What to eat after a workout??


Most everyone I know loves the post-workout meal.  It serves as a reward for having completed a good workout, and it’s a fantastic excuse to eat something that perhaps you try to avoid most other times.
But many athletes are unsure about what to eat after a workout and typically reach for foods they know are NOT good for them, yet somehow it feels as if they’ve deserved them.


See, what is consumed after exercise is actually the most important food you eat all day.  Our muscles store excess energy in the form of glycogen and protein and, when you exercise, the body burns fuel from your pre-workout meal, then it goes onto breaking down glycogen stored in muscles.  Within a few hours of working out, muscle protein drops and muscle tissue begins to break down.  However, within a 45-minute window, your body is the most responsive with absorbing carbohydrates and protein.


RECOVER FAST + BOOST your ATHLETIC PERFORMANCE:  follow these 5 guidelines for replenishing the glycogen and repairing your depleted muscles.


1. Respect the fuel window. 

In the 30-60 minutes immediately following a workout, your muscles are primed to receive fuel to start the repair process.  Eat or drink your high quality recovery meal within that window.  If your goal is to build muscle, eat within 30 minutes of your workout.  If you’re just trying to stay in shape or shed a few pounds, you can take your time and eat within 45 minutes or an hour after your workout.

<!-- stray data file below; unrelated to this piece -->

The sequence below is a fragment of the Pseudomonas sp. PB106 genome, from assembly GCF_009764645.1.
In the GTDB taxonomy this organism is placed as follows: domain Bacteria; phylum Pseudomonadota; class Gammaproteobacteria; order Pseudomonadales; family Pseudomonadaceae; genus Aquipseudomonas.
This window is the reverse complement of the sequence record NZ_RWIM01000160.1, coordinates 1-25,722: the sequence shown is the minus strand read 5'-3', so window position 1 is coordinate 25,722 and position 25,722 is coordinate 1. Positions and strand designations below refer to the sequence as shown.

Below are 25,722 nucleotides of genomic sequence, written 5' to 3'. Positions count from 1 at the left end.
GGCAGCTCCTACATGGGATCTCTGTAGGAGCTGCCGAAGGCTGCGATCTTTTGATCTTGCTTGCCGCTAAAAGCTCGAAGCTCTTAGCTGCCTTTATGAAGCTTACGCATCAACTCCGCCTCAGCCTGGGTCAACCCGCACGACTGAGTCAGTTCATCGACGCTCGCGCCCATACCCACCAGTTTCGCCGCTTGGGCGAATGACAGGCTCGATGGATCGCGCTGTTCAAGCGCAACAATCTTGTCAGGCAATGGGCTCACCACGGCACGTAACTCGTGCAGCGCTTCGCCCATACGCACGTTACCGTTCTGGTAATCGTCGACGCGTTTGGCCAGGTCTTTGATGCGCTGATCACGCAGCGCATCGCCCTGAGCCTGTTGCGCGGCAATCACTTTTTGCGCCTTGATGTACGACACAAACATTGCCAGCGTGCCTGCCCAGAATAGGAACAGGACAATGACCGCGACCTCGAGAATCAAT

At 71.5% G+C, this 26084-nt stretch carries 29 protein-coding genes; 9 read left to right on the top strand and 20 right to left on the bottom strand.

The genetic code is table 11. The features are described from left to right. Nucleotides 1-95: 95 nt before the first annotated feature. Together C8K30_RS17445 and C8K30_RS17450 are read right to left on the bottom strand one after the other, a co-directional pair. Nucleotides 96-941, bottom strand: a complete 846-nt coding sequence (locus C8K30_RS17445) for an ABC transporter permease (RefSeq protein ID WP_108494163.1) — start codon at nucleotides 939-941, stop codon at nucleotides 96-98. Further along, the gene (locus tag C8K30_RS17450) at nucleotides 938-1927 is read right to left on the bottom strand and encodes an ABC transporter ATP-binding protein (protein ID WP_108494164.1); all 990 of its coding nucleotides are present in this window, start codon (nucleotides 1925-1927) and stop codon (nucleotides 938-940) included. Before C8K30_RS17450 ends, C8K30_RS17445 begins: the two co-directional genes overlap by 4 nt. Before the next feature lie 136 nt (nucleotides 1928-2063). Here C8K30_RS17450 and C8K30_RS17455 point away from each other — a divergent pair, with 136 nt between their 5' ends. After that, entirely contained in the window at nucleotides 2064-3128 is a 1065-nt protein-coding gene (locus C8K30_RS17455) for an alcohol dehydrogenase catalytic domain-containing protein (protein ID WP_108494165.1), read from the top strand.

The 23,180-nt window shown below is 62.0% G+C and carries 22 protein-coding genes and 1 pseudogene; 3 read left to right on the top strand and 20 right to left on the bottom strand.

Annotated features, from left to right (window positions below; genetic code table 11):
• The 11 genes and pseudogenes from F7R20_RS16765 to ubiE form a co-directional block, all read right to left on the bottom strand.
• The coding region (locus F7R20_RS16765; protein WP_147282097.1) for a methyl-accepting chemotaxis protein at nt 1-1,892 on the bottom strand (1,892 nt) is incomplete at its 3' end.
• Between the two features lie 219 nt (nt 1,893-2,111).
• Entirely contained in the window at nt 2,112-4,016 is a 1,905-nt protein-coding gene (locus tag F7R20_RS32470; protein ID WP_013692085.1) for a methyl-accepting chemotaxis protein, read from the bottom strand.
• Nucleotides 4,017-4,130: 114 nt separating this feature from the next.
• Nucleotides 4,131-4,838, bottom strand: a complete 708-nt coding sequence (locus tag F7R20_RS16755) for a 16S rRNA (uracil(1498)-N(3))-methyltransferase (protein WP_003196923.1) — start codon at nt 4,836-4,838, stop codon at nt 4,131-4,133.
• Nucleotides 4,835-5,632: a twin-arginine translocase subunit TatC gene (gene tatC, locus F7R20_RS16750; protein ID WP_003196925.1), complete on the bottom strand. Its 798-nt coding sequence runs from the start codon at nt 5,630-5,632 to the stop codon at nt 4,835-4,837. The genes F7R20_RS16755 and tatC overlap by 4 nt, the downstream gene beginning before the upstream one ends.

2. Choose easy to digest foods. 

Your muscles need blood to deliver nutrients to them.  The more of that blood is busy digesting a juicy burger — or, any solid food — the less nutrients get to your muscles.  Ideally, you should get your immediate post-workout fix in liquid form or near-liquid consistency food.  Some variation of this smoothie is my go to recovery drink.


3. Consume foods in a 4:1 carb-to-protein ratio; meaning for every four parts of carbohydrates, include 1 part protein. 

The small amount of protein helps speed glycogen synthesis and therefore recovery.


4. Replace lost electrolytes.

When you sweat, you lose not only water, but also sodium and other important electrolytes, that transmit electrical impulses throughout your body.  So you need to replace them.  See my post on proper hydration.


5. Make friends with alkalizing foods, like leafy greens and other vegetables and fruits. 

Vigorous exercise creates an acidic environment in your body.  If you don’t neutralize the acid by what you eat, your body will leach calcium from your bones and nitrogen from your muscle tissue in order to neutralize the acidic environment.  Alkalizing foods are all greens, sprouted vegetables, and certain fruits like lemons and limes also have neutralizing effect on your body.  When using protein powders for your smoothies, aim for minimally-processed like hemp protein powder.